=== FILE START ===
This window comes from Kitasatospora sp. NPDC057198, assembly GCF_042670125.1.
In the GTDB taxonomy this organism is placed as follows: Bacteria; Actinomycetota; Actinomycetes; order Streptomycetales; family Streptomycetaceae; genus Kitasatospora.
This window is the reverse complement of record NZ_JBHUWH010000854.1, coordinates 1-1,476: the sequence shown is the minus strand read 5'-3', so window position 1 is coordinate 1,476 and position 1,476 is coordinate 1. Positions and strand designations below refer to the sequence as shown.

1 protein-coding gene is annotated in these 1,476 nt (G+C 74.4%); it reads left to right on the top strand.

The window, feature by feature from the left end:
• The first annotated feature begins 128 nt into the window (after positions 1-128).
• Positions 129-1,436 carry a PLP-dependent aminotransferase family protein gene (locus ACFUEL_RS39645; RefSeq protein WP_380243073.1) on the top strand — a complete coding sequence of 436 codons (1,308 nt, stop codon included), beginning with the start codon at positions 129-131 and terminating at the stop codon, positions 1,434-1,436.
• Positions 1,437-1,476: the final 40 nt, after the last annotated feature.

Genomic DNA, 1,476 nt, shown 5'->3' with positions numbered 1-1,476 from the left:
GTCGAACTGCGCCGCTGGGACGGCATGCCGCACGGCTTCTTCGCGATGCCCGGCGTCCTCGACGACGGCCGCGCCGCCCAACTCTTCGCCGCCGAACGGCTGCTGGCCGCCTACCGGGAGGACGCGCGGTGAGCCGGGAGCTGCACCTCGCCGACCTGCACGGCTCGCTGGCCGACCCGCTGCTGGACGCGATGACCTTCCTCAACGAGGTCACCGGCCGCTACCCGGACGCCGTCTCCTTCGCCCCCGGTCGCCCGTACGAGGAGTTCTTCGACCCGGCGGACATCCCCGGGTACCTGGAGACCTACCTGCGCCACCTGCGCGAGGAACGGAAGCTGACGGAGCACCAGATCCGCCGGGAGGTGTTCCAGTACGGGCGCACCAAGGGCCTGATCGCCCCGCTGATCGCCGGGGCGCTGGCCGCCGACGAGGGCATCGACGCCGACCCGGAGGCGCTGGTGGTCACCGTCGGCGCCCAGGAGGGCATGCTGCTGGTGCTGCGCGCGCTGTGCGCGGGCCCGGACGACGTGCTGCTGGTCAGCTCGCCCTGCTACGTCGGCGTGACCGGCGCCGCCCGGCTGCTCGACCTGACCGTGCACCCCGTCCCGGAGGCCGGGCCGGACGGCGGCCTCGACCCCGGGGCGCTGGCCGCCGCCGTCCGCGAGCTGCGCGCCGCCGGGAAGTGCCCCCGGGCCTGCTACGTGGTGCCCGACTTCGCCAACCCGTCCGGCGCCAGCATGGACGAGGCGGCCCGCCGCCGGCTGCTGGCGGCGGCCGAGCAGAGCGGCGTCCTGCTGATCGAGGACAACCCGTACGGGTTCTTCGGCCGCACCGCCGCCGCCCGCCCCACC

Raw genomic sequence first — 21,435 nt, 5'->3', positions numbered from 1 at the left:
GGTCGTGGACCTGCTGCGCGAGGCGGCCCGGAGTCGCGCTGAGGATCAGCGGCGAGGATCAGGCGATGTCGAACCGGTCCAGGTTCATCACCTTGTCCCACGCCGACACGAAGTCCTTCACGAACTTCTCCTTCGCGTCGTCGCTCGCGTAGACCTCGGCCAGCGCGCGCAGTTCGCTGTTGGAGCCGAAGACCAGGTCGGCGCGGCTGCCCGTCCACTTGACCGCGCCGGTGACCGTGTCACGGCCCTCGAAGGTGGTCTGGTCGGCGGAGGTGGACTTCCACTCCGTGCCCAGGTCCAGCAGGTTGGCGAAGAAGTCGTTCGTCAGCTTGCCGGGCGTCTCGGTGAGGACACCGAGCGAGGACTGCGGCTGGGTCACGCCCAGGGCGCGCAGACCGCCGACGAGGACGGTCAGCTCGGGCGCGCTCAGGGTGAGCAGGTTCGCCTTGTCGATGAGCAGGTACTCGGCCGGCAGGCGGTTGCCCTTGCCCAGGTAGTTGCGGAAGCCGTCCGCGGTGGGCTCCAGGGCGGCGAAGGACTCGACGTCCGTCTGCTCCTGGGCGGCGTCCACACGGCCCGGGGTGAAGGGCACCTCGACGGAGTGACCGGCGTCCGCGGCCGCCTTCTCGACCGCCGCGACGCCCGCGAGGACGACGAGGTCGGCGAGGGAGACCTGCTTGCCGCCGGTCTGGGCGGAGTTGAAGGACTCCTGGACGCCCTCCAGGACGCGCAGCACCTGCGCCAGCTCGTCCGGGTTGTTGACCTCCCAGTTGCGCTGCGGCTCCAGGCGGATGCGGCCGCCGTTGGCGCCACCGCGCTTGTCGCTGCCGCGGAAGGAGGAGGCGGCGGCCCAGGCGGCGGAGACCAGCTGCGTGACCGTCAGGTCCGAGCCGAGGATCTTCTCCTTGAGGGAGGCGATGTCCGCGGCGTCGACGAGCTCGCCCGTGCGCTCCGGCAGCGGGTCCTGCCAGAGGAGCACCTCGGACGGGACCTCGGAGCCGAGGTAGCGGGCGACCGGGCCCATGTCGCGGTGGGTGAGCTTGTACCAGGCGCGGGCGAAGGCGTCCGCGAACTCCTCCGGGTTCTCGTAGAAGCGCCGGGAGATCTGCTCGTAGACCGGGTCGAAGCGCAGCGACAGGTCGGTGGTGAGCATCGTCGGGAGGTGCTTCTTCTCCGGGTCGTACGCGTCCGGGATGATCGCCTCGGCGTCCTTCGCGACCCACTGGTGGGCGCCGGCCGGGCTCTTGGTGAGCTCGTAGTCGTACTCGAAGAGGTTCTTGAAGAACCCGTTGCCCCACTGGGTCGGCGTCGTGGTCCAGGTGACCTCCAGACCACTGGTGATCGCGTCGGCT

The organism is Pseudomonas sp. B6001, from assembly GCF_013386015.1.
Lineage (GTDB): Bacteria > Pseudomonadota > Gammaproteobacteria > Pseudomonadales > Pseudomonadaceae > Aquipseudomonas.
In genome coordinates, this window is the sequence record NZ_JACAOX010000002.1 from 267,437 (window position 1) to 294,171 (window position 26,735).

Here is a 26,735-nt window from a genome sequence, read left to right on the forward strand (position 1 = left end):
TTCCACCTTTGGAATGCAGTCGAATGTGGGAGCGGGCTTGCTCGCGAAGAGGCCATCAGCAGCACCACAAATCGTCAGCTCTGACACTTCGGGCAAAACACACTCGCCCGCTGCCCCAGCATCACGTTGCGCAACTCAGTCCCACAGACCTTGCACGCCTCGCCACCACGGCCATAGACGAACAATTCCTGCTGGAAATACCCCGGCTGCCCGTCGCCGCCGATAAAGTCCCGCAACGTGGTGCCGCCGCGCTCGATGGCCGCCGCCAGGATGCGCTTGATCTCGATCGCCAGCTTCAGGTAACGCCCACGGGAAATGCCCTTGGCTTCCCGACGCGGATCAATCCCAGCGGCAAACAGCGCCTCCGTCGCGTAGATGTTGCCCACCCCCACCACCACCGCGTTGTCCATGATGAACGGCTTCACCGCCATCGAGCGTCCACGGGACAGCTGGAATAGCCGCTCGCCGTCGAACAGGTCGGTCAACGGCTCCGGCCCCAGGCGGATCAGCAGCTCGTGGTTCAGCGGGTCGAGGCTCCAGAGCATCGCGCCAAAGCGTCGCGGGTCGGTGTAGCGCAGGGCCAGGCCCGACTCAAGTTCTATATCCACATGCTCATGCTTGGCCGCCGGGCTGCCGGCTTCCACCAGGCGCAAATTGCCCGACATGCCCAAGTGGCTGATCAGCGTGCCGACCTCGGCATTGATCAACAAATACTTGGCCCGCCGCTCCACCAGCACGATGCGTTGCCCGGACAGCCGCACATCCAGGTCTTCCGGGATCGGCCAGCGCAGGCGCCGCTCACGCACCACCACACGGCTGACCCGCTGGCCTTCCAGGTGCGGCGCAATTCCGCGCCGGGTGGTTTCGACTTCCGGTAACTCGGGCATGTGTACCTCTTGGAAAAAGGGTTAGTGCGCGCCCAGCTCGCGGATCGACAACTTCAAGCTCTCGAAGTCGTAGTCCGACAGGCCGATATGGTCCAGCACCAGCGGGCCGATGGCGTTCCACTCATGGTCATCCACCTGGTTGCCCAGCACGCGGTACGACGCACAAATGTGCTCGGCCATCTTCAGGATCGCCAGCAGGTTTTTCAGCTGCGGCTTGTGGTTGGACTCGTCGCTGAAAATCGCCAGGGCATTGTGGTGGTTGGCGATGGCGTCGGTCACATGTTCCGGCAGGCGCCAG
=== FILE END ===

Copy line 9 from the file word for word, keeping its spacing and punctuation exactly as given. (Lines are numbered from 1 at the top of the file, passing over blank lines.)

Genomic DNA, 1,476 nt, shown 5'->3' with positions numbered 1-1,476 from the left: